Enrico Baj, Nixon Parade (Watergate) 1974

On the nine-metre long panel covered in floral fabric, a throng of haughty decorated notables parade from right to left, above a parterre of plastic leaves and flowers. Restless, they walk solemnly gesticulating all the while: six Mafiosi, Golda Meir and then Kissinger and Nixon – on the canvas hung over the work in 1974 could be read – “At the Columbus Day Parade” (made official by none other than the American president in 1971).

Outside the picture, two standard-bearers open and close the parade with Italian and US flags. If in the foremath to this work, The Funerals of the Anarchist Pinelli (1972), Baj had made memorable the “fact” and the tragic circumstances of December 15, 1969, an emblematic episode of a bleak phase of Italian history, now with the Nixon Parade it was Italo-American relationships, Watergate, and international diplomatic relationships that were being commemorated. Using the tools dear to him, i.e. collage and an accumulation of cord, fringes, medals, and plastic frogs and “ghastly flowers” – all the residue of a decadent society and with much deformation and irony, filtered through the lessons of Seurat and above all Picasso, brought to maturity in his recent D’Après Modigliani, Baj rediscovered the pleasure – and urgency – of transcribing “the stages of contemporary history” by reinterpreting them in images.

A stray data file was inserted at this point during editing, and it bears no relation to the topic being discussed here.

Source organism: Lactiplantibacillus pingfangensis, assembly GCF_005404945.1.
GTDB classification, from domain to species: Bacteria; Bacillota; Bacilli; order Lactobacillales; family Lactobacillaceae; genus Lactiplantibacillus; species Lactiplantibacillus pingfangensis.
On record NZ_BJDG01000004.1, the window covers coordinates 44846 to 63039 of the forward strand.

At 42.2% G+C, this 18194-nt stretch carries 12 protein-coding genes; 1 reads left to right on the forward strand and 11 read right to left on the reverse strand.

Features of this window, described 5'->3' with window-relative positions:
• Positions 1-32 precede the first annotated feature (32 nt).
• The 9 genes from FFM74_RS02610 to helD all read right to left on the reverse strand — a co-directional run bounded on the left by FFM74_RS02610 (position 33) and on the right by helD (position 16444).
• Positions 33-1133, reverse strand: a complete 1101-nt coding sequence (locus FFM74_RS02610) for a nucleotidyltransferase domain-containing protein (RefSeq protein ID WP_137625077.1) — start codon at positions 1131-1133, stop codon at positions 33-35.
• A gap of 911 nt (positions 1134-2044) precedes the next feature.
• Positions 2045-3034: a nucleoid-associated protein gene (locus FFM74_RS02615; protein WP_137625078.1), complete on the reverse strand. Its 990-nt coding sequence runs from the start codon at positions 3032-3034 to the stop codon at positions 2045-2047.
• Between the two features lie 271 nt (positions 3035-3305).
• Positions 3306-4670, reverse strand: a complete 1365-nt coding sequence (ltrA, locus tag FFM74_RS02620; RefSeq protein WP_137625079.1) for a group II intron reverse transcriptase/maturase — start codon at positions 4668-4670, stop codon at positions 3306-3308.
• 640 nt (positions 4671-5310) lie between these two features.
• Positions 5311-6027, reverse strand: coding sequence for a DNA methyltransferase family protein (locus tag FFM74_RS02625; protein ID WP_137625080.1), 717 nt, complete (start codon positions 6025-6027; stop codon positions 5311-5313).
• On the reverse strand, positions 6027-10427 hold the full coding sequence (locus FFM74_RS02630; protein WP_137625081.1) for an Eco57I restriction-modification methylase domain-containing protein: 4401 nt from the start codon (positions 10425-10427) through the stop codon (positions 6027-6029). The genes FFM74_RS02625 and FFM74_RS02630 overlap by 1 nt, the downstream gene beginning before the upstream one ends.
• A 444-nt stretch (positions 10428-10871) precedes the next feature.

Indeed, it is history that is the explicit subject of the work, through a “gross” and grotesque representation, an eloquent and uneasy narration like the manner of this parade’s dramatis personae, these feetless giants suspended in the void.

The Nixon Parade is a news bulletin steeped in deformity, of that “fact” and that time, an entirely human “monstrosity”, while the image itself is a tale of the frailty of a world, a taste, and a culture.

Filomena Schettino